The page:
Chicago residents indicted for scamming North Pole restaurant out of $128,000

An Alaska federal grand jury has returned an indictment charging a Chicago man and woman with running a scheme to defraud a North Pole restaurant of more than $128,000.

From July to August 2022, Jacob Centeno, 39, and Amber Davila, 35, allegedly illegally obtained restaurant and restaurateur banking and identification information by accessing their email.

The duo used this information and access to falsely represent themselves as the owner and divert funds from the owner’s bank account to another account registered under a false identity that the defendants had created and had access to.

In total, approximately $128,246 was diverted to the defendants’ fraudulent bank account between August 4 and 9, 2022.

As part of the scheme, Centeno and Davila allegedly purchased more than $41,000 worth of money orders from the fraudulent bank account over the course of several days in Chicago.

They are accused of depositing the money orders into their various personal and professional accounts for total amounts less than $10,000. Finally, to further conceal their scheme, they laundered the funds by withdrawing money from a business account registered in their name and depositing it into their personal accounts.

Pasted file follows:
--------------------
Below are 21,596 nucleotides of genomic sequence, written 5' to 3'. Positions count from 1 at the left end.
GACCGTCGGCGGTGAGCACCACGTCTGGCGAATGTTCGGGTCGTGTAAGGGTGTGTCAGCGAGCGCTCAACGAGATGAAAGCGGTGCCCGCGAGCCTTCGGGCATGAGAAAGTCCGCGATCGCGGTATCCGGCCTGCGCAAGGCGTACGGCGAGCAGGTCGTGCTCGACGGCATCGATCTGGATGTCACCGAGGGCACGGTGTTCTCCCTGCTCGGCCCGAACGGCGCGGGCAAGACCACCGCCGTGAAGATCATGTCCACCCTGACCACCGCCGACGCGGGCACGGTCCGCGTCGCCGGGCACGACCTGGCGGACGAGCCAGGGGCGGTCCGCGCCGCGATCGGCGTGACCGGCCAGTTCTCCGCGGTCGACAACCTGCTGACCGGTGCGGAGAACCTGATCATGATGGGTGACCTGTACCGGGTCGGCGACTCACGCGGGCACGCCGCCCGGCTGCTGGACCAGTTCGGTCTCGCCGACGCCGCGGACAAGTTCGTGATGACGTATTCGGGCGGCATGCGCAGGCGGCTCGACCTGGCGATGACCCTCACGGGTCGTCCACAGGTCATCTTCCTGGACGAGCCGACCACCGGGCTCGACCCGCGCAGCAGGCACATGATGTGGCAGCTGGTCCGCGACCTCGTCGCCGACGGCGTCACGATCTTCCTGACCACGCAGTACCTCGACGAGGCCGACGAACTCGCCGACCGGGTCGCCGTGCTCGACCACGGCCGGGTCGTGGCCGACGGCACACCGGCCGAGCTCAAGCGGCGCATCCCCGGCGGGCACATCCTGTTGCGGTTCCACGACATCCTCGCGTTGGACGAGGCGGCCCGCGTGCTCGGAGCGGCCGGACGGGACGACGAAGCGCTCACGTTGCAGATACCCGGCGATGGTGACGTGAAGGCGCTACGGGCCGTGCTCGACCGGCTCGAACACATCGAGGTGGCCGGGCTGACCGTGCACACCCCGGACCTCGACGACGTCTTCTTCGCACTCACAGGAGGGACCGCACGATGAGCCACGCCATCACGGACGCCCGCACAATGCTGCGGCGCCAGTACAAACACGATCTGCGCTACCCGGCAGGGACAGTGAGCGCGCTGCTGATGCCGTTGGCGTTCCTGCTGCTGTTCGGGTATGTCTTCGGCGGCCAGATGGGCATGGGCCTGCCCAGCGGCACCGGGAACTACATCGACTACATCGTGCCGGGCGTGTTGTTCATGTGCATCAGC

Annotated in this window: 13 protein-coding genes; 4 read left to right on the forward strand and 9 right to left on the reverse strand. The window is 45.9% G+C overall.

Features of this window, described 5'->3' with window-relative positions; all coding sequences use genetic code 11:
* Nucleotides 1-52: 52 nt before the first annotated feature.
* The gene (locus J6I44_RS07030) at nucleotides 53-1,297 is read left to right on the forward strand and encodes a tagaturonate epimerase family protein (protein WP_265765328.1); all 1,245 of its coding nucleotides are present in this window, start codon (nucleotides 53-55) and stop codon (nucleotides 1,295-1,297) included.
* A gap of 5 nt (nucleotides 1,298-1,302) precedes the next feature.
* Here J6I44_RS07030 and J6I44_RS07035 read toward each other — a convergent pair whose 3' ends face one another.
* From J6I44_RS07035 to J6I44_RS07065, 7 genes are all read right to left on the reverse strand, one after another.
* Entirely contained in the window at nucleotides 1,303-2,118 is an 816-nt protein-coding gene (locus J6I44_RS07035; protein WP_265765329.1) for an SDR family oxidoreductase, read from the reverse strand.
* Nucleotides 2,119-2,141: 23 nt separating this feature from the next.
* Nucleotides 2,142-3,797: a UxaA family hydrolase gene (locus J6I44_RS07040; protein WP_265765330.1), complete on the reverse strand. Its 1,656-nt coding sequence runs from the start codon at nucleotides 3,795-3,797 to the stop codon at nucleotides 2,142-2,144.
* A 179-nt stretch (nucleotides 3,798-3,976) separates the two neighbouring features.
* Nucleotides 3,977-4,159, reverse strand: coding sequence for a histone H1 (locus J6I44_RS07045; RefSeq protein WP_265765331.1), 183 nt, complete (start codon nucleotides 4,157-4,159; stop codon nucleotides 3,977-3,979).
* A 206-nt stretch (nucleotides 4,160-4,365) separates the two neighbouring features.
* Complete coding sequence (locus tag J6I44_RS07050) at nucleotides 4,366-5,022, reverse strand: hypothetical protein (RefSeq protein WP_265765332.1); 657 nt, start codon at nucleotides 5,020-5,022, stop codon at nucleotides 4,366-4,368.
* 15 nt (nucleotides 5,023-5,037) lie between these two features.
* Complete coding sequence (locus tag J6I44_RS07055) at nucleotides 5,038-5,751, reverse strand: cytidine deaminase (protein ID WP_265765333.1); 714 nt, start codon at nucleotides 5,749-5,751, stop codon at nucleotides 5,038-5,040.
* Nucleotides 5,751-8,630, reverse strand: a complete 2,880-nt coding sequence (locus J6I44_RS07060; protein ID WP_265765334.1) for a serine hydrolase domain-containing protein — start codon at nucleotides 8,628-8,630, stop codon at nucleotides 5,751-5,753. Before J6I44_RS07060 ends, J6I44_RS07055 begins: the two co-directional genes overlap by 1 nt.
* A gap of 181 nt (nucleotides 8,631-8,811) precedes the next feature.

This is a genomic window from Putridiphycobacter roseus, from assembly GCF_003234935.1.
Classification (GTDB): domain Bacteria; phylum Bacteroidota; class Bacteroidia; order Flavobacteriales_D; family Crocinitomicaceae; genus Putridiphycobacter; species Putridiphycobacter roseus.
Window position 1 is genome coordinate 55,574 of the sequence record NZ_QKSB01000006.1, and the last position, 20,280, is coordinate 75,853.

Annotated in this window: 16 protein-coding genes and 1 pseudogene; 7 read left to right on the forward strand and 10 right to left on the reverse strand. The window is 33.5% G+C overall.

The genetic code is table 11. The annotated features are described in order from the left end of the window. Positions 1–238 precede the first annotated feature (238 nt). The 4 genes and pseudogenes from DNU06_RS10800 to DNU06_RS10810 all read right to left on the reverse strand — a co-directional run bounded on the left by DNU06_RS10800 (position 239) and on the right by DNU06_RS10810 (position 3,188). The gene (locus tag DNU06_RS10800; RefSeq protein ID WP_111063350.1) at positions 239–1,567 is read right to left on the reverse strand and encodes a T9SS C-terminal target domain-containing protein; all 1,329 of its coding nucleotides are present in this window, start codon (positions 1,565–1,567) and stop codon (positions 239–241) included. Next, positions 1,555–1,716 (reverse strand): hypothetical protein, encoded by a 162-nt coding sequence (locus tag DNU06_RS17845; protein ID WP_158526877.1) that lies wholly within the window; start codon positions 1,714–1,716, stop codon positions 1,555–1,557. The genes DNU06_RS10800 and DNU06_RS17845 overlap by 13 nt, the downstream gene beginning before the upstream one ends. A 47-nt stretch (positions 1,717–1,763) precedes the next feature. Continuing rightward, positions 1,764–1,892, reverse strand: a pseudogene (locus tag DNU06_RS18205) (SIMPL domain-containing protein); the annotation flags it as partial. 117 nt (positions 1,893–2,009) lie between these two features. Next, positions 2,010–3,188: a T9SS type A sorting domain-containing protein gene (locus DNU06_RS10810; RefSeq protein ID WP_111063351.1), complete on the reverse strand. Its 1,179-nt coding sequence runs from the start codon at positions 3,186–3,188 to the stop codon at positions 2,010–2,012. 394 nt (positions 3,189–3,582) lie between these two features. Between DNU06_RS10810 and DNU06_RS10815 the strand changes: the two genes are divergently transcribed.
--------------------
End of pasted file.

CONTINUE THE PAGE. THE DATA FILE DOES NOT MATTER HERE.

Centeno and Davila were arrested in Chicago on June 4 and are charged with one count of aggravated identity theft, one count of conspiracy to commit wire fraud, five counts of wire fraud, one count of conspiracy to commit money laundering and eight counts of money laundering. .

If convicted, they face a mandatory minimum sentence of two years for aggravated identity theft, which is served consecutively to any other sentence for their alleged crimes. A federal district court judge will determine any sentence after considering the U.S. Sentencing Guidelines and other statutory factors.